Sunday, August 23, 2009

A Sunday stroll through the neighborhood

On Sundays the wife goes off to play tennis and with her friend, The Firefighter's Wife, and probably afterward to badmouth both The Firefighter and me at some izakaya. This leaves me plenty of time to do other things. One which I enjoy is picking some nearby area in Tokyo/Yokohama and walking around aimlessly. Reminds me of one of my jobs.

Today I decided to avoid anything to do with train/subway travel and stayed close to home. Although I have lived in the area for about 3 years now, I still haven't seen it all.

I had barely walked 10 minutes when I met a very kind man in "downtown" Denenchofu. I knew that he was a kind man because he stopped for me as I waited at a crosswalk. At first I didn't trust him, having had much experience in crossing streets in the area, and thought he was tricking me and would suddenly accelerate and run me down as soon as I stepped off of the curb. However, since he was not driving a city bus, or a silver Mercedes, or a dark blue BMW coupe with Shinagawa tags, I decided to risk my life. Amazingly, he waited patiently while I crossed and did not enter the crosswalk until I was out of it. Hmmm. Must not have been from around here.

As I walked toward the Tama River via a route that I had not traveled before, I began to sense from the near monopoly of JCP campaign posters that I was in a heavily Communist-occupied area.
One might assume that such an area would force even more folk to obey the rules---this being Japan and all too---and I found this to be true. Folks here obey the rules as much as or more than everywhere else in Tokyo/Kanagawa.

I waddled in true Tokyo style on down to the river and observed a lovely Sunday afternoon scene that one could see only in Japan. Folks were relaxing and having fun while being concerned with others and naturally observing all the rules and laws as this sort of thing is in Japanese DNA.

I wouldn't know since Japanese is too Japanese to be understood by non-Japanese, but I think that sign reads: Please barbecue here. It could not say that barbecuing is prohibited.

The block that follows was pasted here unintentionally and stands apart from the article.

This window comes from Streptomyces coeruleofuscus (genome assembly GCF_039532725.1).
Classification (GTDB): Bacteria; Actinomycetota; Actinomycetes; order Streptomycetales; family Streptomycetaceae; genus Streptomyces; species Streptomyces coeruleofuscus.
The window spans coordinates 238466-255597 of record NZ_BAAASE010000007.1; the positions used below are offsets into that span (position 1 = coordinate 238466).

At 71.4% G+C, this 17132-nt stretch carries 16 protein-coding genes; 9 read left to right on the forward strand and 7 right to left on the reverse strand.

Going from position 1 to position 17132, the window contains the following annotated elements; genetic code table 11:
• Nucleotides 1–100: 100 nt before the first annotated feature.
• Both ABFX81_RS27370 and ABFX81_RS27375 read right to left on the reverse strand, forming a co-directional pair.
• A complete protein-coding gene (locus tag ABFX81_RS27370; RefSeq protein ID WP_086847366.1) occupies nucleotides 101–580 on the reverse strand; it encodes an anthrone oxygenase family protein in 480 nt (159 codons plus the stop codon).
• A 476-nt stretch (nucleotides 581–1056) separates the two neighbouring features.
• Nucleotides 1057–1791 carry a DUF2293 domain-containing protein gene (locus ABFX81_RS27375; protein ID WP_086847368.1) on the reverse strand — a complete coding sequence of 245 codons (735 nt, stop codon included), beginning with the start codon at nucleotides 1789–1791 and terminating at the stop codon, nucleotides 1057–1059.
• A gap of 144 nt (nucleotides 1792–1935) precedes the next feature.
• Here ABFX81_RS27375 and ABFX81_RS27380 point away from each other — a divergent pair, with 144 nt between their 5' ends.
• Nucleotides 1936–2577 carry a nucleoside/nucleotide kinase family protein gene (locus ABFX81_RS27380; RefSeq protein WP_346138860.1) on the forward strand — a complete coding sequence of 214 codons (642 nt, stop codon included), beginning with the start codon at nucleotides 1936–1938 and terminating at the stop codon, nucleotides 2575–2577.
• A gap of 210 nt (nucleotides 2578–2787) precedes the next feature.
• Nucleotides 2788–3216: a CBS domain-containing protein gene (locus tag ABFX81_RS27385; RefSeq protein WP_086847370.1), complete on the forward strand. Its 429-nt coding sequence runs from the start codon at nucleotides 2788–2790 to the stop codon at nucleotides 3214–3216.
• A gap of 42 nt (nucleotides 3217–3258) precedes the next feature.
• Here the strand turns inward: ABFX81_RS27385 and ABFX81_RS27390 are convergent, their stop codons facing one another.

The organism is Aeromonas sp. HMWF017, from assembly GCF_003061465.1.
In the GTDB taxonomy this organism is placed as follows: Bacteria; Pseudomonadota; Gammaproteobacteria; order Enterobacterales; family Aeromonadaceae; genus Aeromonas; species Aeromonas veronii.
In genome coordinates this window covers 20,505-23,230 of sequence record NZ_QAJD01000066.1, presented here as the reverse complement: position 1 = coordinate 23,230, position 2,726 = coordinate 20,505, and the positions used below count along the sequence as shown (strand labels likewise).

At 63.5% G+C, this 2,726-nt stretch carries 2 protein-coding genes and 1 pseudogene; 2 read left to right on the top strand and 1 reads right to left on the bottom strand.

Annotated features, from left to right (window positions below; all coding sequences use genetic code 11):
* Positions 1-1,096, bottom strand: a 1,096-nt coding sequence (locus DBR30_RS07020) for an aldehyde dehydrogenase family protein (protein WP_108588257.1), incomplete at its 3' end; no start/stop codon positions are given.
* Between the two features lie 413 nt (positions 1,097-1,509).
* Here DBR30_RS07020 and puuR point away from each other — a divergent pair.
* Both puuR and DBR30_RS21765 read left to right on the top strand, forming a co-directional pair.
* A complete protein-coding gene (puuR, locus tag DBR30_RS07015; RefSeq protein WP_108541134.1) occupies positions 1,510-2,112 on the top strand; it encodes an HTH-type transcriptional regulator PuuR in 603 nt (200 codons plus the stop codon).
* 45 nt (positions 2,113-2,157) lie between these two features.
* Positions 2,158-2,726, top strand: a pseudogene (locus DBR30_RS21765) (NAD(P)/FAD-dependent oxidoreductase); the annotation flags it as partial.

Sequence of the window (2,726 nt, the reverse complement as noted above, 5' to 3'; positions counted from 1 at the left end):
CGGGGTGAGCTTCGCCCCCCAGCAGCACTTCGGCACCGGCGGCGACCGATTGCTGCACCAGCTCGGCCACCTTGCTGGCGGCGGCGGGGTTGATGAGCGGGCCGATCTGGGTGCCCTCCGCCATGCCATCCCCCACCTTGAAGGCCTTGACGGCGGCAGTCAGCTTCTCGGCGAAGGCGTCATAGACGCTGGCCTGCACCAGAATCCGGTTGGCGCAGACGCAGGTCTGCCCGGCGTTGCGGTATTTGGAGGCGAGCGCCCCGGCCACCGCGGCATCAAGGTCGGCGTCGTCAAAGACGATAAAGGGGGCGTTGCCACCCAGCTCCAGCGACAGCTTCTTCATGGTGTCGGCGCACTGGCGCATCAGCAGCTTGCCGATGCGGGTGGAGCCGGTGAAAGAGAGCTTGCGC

I continued my walk, enjoying the unique and well maintained nature of the river side and soon passed under Maruko Bridge. I suddenly came upon a large number of parked cars in the area near the bridge where I noticed some men changing clothes. Had I not been in Japan I would have sworn a few of these fellows were about to do a Kusanagi except for small, somewhat strategically placed towels. Now I once heard from a Japanese gal who had never been to the US, but had visited Canada, that people could walk down the street nearly naked in the States, but I could not believe that the traditionally conservative and modest Japanese would be sitting around naked in an open, crowded, public area. I was tempted to hang around in the interest of research to see if any women would join the display, but had to move on. Unfortunately, I didn't have the courage to snap a few nudie pix, but since this sort of thing doesn't happen here, I could not have taken them anyway.

Resuming my stroll I went down a newly opened walkway, dodging mamachari and their morons. Fortunately, there are rules about riding these high-tech machines where I was walking.